|Title:||The Theory of Phonosemantic Space||Add Dissertation|
|Author:||Andrei Mikhalev||Update Dissertation|
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|Institution:||Krasnodar State University, Doctoral Dissertation Council|
|Abstract:||The first part of this study is a critical survey of the foundations of Sound-Sense linguistics, or phonosemantics. The theory of phonosemantics is based on a synthesis of glottogenetic studies (onomatopoeic and sound symbolic theories of language origin), experimental data from psychology and physiology, and the results of psycholinguistic investigations of language acquisition and poetics, and it draws on the achievements of general semiotics. The main thesis emerging from this survey is the genetic motivation of sounds as the primary signifying substance of language.
Part II treats the problem of the minimal meaningful units in language. A central topic is a critical analysis of the concept 'root morpheme'.
The commonly accepted definition of the morpheme as the smallest meaningful unit can be restated in semiotic terms as a 'minimal sign', which implies an indispensable presence of a content not susceptible of division into smaller units of the same order. Both the semantic and the formal aspects of the traditional morpheme have been subjects of a great deal of discussion.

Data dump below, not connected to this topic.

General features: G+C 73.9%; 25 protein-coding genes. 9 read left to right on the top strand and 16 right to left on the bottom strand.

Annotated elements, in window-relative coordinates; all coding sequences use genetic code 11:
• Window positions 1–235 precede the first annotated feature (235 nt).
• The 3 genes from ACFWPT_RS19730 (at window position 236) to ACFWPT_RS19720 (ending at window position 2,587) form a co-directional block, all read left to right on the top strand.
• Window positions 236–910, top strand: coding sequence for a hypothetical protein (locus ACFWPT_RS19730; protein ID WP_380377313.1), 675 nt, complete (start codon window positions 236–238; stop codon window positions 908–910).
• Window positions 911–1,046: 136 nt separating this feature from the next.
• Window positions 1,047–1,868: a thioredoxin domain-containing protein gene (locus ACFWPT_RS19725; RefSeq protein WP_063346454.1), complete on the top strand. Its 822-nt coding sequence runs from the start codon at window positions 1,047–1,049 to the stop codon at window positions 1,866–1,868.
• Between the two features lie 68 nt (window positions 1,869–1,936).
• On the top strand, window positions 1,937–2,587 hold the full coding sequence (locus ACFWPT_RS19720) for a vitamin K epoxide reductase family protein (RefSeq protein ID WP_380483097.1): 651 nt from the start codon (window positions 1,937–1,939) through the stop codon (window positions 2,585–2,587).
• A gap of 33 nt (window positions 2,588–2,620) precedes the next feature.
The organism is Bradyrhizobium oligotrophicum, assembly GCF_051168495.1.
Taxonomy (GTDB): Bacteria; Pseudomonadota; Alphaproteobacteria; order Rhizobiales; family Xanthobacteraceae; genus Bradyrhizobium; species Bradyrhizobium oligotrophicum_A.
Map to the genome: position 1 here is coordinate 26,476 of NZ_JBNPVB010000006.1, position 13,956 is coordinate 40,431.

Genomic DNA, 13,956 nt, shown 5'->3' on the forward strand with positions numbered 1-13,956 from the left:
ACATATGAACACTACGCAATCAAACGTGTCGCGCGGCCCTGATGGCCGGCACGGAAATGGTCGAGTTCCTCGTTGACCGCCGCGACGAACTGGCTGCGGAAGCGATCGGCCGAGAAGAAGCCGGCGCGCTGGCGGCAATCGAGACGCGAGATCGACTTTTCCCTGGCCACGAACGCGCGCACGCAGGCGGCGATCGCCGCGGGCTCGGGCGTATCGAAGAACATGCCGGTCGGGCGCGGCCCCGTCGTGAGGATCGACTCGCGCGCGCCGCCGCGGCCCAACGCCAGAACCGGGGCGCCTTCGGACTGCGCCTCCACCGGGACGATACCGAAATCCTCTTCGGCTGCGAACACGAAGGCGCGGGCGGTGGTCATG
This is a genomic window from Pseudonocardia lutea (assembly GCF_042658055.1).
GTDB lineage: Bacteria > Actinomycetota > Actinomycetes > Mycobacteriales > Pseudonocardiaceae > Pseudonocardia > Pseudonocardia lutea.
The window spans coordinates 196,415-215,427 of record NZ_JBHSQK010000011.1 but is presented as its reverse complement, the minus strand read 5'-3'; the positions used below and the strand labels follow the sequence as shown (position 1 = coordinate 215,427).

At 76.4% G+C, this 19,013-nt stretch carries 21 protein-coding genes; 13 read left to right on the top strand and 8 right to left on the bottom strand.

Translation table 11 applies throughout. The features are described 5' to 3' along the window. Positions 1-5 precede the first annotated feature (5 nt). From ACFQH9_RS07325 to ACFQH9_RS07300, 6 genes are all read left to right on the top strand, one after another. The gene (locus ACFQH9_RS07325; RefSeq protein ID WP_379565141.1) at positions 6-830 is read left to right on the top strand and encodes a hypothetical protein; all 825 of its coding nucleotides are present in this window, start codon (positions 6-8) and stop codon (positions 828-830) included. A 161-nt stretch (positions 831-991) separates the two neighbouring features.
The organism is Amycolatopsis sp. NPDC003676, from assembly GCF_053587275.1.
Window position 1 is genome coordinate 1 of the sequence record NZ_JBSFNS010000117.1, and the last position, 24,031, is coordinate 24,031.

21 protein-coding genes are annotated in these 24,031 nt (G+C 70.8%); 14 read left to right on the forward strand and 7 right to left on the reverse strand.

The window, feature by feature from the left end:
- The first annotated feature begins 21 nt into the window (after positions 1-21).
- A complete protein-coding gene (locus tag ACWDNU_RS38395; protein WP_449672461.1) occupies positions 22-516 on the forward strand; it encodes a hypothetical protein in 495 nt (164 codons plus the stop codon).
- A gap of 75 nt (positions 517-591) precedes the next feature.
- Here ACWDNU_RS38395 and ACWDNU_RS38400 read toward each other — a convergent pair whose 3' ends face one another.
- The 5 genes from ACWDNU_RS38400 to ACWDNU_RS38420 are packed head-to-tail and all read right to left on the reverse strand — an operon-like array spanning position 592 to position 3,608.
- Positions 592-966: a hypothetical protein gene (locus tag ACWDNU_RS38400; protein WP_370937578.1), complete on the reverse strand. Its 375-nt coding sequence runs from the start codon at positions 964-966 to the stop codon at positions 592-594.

Part III of the book deals with the problem of the semiogenetic mechanism, whose point of departure is the sound-expressive (iconic) meaning, i.e. a meaning symbolized by an articulated sound.
Part IV of the book describes the category of 'phonosemantic space' and its systematic and structural properties.
Part V suggests a new approach to the philosophical problem of naming and meaning. The reflections presented here are inspired by the recently published works of the greatest Russian philosopher of the twentieth century A.F.Lossev 'The Philosophy of Names' and 'Thing and Name'.